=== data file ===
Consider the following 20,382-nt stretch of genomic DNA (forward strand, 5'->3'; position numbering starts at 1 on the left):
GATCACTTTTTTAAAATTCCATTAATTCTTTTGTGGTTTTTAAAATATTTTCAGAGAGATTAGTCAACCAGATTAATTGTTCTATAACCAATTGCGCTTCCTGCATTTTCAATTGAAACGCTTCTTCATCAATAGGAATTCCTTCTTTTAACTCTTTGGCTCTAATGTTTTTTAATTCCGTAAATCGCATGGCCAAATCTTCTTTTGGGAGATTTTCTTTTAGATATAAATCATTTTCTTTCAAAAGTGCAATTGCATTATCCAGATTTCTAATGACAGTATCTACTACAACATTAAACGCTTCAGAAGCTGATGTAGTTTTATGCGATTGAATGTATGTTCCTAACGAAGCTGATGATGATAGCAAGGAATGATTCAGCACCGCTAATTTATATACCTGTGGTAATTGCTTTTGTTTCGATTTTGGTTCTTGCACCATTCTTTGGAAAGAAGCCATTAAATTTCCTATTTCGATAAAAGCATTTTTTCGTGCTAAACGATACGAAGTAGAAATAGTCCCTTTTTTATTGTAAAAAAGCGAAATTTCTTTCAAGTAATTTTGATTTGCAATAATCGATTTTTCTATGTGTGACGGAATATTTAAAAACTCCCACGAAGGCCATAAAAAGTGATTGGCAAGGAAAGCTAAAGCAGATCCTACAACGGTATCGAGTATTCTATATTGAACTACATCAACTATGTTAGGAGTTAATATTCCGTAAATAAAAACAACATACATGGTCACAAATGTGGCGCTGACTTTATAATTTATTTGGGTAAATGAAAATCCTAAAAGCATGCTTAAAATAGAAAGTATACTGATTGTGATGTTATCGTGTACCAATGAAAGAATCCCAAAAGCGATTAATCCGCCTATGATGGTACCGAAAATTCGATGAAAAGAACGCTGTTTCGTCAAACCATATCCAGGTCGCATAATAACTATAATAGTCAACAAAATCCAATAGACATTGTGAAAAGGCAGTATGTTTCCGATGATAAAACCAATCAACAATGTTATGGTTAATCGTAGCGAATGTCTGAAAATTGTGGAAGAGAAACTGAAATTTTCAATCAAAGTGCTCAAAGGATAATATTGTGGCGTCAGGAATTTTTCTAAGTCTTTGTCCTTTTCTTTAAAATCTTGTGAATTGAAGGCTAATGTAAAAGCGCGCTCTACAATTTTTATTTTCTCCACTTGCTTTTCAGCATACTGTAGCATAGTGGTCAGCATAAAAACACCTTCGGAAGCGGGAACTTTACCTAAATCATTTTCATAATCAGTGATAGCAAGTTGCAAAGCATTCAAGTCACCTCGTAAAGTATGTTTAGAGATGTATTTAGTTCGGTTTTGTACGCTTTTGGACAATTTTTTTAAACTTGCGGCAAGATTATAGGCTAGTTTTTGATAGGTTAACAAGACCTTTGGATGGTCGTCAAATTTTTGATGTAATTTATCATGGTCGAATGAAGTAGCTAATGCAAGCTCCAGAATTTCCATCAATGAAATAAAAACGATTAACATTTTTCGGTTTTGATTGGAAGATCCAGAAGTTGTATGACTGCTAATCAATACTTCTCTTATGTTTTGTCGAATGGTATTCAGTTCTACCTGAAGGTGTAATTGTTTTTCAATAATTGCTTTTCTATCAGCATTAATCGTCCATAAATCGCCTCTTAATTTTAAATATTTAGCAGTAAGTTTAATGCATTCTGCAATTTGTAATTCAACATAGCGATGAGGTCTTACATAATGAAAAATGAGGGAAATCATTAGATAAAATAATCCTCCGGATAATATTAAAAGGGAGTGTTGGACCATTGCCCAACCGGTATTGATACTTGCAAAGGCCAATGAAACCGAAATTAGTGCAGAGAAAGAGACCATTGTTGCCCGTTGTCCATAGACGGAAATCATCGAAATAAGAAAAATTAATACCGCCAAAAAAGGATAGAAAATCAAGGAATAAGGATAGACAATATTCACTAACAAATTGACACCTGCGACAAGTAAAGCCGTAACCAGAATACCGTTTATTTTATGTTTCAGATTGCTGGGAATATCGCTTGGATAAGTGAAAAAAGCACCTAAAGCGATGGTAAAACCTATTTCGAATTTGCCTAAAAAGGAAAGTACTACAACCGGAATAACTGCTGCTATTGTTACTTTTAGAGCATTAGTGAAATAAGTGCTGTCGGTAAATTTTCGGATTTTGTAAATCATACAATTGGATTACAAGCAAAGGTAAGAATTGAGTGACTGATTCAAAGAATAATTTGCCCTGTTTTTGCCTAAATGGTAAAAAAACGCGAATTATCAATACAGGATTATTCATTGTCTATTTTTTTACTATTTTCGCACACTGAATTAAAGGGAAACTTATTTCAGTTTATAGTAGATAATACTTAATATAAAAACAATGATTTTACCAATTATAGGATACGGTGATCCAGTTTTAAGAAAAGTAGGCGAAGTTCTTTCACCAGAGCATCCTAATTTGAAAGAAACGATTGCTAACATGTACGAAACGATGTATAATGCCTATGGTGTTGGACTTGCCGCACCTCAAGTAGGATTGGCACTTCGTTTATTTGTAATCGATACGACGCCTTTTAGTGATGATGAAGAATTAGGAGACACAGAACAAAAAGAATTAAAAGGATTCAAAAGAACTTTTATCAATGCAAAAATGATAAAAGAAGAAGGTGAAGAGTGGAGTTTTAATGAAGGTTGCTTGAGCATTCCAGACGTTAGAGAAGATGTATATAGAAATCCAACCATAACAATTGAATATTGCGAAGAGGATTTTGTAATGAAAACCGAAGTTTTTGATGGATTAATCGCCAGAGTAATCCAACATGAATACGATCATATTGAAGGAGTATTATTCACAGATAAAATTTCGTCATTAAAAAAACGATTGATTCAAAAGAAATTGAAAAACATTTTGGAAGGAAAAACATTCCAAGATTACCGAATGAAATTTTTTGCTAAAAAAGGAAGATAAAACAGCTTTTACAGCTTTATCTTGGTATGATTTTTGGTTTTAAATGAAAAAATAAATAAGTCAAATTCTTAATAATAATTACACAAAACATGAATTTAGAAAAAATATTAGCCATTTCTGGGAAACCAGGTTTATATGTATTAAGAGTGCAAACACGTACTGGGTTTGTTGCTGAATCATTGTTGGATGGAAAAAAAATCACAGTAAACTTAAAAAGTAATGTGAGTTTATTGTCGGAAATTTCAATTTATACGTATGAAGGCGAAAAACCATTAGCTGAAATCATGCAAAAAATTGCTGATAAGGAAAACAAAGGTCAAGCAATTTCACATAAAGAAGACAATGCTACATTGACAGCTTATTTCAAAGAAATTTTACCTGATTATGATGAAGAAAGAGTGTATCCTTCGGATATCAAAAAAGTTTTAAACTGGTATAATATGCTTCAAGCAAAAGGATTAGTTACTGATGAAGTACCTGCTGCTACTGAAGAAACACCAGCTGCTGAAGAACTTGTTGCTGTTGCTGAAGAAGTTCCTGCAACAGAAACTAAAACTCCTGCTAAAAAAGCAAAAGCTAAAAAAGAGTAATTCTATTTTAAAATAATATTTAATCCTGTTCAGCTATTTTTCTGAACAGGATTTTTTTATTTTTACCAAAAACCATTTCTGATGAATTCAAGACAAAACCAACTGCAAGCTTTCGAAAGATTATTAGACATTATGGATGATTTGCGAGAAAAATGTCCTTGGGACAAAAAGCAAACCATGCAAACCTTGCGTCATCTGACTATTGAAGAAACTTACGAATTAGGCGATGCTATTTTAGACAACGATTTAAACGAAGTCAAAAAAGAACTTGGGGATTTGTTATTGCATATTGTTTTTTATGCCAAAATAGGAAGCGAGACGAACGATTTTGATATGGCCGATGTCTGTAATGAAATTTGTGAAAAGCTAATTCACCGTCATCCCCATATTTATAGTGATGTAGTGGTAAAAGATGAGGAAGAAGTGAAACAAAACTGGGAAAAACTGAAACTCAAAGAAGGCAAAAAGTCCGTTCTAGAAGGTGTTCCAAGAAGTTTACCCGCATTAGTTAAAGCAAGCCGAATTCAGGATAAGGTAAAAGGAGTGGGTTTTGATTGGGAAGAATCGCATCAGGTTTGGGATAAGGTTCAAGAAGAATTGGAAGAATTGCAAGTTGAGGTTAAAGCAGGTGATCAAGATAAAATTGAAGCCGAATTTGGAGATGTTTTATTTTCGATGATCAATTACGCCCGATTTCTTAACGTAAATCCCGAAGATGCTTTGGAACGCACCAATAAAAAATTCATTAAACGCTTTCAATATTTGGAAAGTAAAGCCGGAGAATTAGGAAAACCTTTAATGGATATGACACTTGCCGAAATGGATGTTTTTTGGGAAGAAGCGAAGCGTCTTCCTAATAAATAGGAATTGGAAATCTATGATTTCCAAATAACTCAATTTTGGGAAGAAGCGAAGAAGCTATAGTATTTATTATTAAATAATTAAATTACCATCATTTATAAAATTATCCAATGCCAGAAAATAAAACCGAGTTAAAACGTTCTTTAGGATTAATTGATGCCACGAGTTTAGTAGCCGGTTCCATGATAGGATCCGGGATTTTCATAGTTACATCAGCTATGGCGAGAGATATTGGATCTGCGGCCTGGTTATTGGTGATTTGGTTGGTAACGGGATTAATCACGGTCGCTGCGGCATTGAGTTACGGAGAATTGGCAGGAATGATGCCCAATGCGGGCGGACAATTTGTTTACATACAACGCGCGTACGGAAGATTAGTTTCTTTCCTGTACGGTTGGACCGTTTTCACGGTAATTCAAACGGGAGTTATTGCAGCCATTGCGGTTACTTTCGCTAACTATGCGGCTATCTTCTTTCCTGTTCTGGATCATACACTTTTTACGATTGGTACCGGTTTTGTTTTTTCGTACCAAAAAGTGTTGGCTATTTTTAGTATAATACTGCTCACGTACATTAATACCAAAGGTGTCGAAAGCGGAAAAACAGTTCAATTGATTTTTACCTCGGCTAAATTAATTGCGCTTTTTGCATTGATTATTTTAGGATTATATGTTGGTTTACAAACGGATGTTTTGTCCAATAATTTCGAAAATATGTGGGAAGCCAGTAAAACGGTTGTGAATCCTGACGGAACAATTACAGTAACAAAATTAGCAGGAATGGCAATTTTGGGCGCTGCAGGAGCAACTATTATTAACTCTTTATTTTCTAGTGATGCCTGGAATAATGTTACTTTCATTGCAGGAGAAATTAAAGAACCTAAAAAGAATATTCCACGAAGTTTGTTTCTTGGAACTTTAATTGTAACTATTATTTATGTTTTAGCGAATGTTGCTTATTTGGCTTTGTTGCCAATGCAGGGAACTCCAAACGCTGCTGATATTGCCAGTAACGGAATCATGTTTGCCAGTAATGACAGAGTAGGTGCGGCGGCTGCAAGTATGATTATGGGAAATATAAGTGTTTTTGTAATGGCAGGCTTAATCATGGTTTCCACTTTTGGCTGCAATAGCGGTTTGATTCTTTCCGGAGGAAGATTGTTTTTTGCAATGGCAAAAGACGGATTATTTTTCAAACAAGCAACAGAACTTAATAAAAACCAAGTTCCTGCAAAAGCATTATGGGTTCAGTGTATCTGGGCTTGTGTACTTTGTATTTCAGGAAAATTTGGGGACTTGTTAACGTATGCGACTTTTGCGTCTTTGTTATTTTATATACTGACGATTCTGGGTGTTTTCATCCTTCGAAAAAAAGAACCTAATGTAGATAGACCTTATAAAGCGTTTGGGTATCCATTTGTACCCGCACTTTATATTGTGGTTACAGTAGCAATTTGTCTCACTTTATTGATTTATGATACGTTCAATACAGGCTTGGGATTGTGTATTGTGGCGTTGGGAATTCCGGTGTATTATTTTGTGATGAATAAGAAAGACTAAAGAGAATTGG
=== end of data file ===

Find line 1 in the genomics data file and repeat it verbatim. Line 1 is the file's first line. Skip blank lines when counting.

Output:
Consider the following 20,382-nt stretch of genomic DNA (forward strand, 5'->3'; position numbering starts at 1 on the left):